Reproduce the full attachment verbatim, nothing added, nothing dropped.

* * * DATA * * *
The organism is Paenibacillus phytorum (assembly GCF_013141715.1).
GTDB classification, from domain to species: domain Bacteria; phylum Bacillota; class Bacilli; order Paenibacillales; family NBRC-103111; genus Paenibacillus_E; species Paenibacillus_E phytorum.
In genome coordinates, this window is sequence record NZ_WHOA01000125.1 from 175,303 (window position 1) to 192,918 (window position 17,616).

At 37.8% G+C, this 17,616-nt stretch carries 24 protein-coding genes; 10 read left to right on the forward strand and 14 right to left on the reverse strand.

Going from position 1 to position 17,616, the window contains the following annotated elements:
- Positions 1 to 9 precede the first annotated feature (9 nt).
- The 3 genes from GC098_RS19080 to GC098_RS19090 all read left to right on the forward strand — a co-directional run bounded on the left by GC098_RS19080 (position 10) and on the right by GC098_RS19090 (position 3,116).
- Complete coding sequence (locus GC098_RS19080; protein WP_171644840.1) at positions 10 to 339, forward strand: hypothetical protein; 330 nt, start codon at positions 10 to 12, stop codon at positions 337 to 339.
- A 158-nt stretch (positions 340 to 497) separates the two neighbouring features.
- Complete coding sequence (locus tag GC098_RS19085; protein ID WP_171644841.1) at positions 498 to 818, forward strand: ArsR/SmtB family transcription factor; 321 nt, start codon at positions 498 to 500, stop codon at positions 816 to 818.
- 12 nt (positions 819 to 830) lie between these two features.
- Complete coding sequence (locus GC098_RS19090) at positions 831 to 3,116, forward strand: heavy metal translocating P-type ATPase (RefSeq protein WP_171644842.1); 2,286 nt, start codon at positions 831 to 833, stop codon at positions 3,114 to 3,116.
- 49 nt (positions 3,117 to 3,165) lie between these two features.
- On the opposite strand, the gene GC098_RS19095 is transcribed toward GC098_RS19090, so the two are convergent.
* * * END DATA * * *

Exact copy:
The organism is Paenibacillus phytorum (assembly GCF_013141715.1).
GTDB classification, from domain to species: domain Bacteria; phylum Bacillota; class Bacilli; order Paenibacillales; family NBRC-103111; genus Paenibacillus_E; species Paenibacillus_E phytorum.
In genome coordinates, this window is sequence record NZ_WHOA01000125.1 from 175,303 (window position 1) to 192,918 (window position 17,616).

At 37.8% G+C, this 17,616-nt stretch carries 24 protein-coding genes; 10 read left to right on the forward strand and 14 right to left on the reverse strand.

Going from position 1 to position 17,616, the window contains the following annotated elements:
- Positions 1 to 9 precede the first annotated feature (9 nt).
- The 3 genes from GC098_RS19080 to GC098_RS19090 all read left to right on the forward strand — a co-directional run bounded on the left by GC098_RS19080 (position 10) and on the right by GC098_RS19090 (position 3,116).
- Complete coding sequence (locus GC098_RS19080; protein WP_171644840.1) at positions 10 to 339, forward strand: hypothetical protein; 330 nt, start codon at positions 10 to 12, stop codon at positions 337 to 339.
- A 158-nt stretch (positions 340 to 497) separates the two neighbouring features.
- Complete coding sequence (locus tag GC098_RS19085; protein ID WP_171644841.1) at positions 498 to 818, forward strand: ArsR/SmtB family transcription factor; 321 nt, start codon at positions 498 to 500, stop codon at positions 816 to 818.
- 12 nt (positions 819 to 830) lie between these two features.
- Complete coding sequence (locus GC098_RS19090) at positions 831 to 3,116, forward strand: heavy metal translocating P-type ATPase (RefSeq protein WP_171644842.1); 2,286 nt, start codon at positions 831 to 833, stop codon at positions 3,114 to 3,116.
- 49 nt (positions 3,117 to 3,165) lie between these two features.
- On the opposite strand, the gene GC098_RS19095 is transcribed toward GC098_RS19090, so the two are convergent.